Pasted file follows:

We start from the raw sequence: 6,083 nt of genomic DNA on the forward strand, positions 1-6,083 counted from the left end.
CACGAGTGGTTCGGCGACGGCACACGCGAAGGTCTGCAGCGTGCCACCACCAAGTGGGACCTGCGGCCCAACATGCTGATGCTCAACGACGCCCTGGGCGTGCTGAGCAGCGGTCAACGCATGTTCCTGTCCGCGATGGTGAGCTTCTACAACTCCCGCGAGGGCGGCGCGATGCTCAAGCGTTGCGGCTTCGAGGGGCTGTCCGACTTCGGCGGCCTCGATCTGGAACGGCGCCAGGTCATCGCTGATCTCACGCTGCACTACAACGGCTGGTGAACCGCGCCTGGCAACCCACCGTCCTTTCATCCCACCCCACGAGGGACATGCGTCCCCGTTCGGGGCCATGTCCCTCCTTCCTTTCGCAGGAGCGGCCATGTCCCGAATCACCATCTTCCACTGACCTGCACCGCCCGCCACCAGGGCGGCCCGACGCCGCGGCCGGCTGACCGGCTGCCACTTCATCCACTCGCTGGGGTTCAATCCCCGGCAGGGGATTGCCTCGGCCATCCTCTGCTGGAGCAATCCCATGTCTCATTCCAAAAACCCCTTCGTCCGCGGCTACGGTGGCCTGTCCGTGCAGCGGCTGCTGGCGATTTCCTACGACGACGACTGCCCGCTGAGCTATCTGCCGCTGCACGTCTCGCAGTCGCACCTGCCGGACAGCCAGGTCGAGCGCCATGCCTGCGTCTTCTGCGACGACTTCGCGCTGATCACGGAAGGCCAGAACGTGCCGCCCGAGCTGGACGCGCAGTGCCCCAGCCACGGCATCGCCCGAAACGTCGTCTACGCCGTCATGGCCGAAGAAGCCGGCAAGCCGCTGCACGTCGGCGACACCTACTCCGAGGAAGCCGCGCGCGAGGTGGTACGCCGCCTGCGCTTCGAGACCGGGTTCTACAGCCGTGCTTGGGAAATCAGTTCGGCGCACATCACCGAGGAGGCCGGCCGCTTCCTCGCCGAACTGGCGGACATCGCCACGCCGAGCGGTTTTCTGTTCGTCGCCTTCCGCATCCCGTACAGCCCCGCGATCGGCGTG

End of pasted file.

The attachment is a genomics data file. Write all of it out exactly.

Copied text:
We start from the raw sequence: 6,083 nt of genomic DNA on the forward strand, positions 1-6,083 counted from the left end.
CACGAGTGGTTCGGCGACGGCACACGCGAAGGTCTGCAGCGTGCCACCACCAAGTGGGACCTGCGGCCCAACATGCTGATGCTCAACGACGCCCTGGGCGTGCTGAGCAGCGGTCAACGCATGTTCCTGTCCGCGATGGTGAGCTTCTACAACTCCCGCGAGGGCGGCGCGATGCTCAAGCGTTGCGGCTTCGAGGGGCTGTCCGACTTCGGCGGCCTCGATCTGGAACGGCGCCAGGTCATCGCTGATCTCACGCTGCACTACAACGGCTGGTGAACCGCGCCTGGCAACCCACCGTCCTTTCATCCCACCCCACGAGGGACATGCGTCCCCGTTCGGGGCCATGTCCCTCCTTCCTTTCGCAGGAGCGGCCATGTCCCGAATCACCATCTTCCACTGACCTGCACCGCCCGCCACCAGGGCGGCCCGACGCCGCGGCCGGCTGACCGGCTGCCACTTCATCCACTCGCTGGGGTTCAATCCCCGGCAGGGGATTGCCTCGGCCATCCTCTGCTGGAGCAATCCCATGTCTCATTCCAAAAACCCCTTCGTCCGCGGCTACGGTGGCCTGTCCGTGCAGCGGCTGCTGGCGATTTCCTACGACGACGACTGCCCGCTGAGCTATCTGCCGCTGCACGTCTCGCAGTCGCACCTGCCGGACAGCCAGGTCGAGCGCCATGCCTGCGTCTTCTGCGACGACTTCGCGCTGATCACGGAAGGCCAGAACGTGCCGCCCGAGCTGGACGCGCAGTGCCCCAGCCACGGCATCGCCCGAAACGTCGTCTACGCCGTCATGGCCGAAGAAGCCGGCAAGCCGCTGCACGTCGGCGACACCTACTCCGAGGAAGCCGCGCGCGAGGTGGTACGCCGCCTGCGCTTCGAGACCGGGTTCTACAGCCGTGCTTGGGAAATCAGTTCGGCGCACATCACCGAGGAGGCCGGCCGCTTCCTCGCCGAACTGGCGGACATCGCCACGCCGAGCGGTTTTCTGTTCGTCGCCTTCCGCATCCCGTACAGCCCCGCGATCGGCGTG